A letter bomb sent to a top member of the European Parliament in Brussels exploded in his office, but no one was injured. Investigators believe the incident is linked to several letter bombs that were sent last month from Italy to other European figures and institutions.
The bomb that detonated was addressed to conservative German lawmaker Hans-Gert Poettering, who heads the European People's Party, the biggest political group in the European Parliament.
Mr. Poettering was returning to Brussels from Germany at the time, and the aide who opened the videocassette-sized package suffered no injuries when it burst into flames.
Bomb disposal experts managed to neutralize another suspicious parcel that was addressed to Jose Ignacio Salafranca, a Spanish member of Mr. Poettering's party.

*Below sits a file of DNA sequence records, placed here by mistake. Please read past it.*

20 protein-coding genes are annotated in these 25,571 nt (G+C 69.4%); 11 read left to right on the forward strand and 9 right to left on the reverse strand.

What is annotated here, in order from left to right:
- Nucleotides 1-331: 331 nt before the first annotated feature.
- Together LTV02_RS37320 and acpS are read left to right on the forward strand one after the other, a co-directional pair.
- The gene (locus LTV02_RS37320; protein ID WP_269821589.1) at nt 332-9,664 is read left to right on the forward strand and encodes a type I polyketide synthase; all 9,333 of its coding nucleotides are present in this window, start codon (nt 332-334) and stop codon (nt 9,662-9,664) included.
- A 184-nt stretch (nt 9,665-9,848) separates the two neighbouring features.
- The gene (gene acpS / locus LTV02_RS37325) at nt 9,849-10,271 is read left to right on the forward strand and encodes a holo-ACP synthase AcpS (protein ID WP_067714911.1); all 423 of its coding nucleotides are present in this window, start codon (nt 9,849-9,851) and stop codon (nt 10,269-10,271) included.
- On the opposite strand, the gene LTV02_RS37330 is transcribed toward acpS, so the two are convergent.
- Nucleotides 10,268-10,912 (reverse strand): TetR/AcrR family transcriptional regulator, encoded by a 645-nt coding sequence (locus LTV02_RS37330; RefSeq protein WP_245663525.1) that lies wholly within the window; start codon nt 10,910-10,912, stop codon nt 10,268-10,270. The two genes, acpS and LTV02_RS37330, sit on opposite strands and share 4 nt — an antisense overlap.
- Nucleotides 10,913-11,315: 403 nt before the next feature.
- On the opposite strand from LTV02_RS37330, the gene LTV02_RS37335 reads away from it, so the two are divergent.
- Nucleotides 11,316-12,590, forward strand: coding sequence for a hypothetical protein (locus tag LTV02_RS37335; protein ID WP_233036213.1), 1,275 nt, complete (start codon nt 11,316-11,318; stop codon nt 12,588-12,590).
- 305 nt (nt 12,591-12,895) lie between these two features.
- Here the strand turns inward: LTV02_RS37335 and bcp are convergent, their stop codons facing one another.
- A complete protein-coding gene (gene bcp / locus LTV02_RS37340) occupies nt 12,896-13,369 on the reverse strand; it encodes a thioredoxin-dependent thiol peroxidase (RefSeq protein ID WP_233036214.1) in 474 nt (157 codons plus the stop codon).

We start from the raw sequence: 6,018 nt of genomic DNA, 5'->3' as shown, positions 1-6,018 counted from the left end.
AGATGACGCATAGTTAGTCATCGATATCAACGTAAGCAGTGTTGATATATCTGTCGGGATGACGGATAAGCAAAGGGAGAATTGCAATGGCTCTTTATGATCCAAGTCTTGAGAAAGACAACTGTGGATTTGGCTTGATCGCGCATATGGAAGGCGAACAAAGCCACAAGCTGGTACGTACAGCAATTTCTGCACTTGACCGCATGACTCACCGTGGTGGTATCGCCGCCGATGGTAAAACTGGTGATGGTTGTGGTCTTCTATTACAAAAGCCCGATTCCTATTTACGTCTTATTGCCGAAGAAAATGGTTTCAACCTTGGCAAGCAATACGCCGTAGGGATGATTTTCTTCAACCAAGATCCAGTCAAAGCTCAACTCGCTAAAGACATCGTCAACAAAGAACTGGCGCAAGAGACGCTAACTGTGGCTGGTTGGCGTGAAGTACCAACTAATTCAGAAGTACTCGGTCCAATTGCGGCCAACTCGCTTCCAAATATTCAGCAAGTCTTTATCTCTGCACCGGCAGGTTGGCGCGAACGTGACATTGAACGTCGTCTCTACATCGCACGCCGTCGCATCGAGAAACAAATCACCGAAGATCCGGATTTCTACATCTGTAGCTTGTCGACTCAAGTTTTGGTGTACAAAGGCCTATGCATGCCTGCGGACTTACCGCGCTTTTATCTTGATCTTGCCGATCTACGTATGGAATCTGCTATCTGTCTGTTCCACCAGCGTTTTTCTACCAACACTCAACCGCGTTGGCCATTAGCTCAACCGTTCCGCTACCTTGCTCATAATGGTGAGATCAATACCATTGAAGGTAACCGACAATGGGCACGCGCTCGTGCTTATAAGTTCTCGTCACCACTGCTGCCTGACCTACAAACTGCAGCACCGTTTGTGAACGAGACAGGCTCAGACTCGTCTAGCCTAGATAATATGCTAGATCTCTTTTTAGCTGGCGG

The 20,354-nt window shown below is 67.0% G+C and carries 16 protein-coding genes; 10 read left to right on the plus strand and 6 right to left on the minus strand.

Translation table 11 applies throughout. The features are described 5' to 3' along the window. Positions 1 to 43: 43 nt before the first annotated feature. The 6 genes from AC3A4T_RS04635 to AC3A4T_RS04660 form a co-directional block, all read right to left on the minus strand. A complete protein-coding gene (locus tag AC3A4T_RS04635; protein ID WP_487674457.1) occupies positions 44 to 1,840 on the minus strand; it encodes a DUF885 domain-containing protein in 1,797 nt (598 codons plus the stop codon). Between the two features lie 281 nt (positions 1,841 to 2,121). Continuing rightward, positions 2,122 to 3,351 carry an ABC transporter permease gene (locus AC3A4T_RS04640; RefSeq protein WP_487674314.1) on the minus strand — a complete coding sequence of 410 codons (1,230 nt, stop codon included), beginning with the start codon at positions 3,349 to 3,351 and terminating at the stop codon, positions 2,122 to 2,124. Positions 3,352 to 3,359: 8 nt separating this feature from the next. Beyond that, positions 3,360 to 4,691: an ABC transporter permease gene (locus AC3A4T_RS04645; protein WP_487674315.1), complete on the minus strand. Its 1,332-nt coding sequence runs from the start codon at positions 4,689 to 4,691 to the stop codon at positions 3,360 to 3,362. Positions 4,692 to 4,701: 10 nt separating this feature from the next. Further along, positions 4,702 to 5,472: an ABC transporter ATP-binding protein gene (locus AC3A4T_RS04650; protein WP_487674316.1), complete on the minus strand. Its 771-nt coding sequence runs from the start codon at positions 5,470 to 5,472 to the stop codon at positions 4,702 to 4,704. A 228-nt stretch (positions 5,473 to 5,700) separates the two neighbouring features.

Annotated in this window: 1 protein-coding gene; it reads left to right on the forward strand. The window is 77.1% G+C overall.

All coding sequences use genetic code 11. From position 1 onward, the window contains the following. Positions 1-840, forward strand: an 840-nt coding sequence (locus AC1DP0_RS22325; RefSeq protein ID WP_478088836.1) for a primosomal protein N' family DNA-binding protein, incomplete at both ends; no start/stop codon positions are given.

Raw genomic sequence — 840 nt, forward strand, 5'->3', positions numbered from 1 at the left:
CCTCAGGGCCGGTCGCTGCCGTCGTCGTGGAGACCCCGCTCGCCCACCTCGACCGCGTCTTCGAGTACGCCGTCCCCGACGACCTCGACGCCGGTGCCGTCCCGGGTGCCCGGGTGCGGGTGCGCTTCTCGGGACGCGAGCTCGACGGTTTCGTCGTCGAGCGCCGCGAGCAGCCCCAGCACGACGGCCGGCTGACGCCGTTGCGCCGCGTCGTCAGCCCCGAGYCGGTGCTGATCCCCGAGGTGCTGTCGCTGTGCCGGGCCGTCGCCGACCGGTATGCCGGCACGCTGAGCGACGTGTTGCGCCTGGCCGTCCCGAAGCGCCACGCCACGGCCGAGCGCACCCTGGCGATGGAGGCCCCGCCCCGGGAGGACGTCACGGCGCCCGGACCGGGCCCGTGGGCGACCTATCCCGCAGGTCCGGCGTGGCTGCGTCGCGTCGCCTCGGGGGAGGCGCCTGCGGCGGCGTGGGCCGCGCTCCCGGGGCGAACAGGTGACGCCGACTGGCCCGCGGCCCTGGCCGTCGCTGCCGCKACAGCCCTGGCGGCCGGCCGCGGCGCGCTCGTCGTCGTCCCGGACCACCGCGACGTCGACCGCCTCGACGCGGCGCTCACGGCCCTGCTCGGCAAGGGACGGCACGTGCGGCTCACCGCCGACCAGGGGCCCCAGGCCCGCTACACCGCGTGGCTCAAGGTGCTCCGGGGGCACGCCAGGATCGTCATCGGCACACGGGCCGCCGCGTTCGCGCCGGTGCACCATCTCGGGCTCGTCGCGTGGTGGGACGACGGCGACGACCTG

A spokesman for the European Parliament, David Harley, says one or two other suspect packages are being checked by security officials.
Mr. Harley says the packages were mailed from the Italian city of Bologna on December 22. He says he does not know when they arrived at the European Parliament, which reopened after a long Christmas and New Year's holiday.
Four similar devices were mailed last month from Bologna to other European Union leaders and agencies. One was opened by the president of the European Commission, Romano Prodi, at his home in Bologna. It did not hurt him, but caused a small fire.
Another was sent to the Frankfurt office of European Central Bank President Jean-Claude Trichet, and the others were mailed to the heads of Europol, an EU police agency, and Eurojust, an institution grouping European prosecutors, both of which are based in The Hague. Those bombs also did not cause any injuries.
On December 31, Italian authorities said they were blocking all mail sent from Bologna to European agencies.
Italian police have linked the devices to a little-known Italian anarchist group that took responsibility for setting off two small bombs in garbage cans outside Mr. Prodi's Bologna home on December 21.
The group says it planted the bombs to strike at what it called the repressive European control apparatus.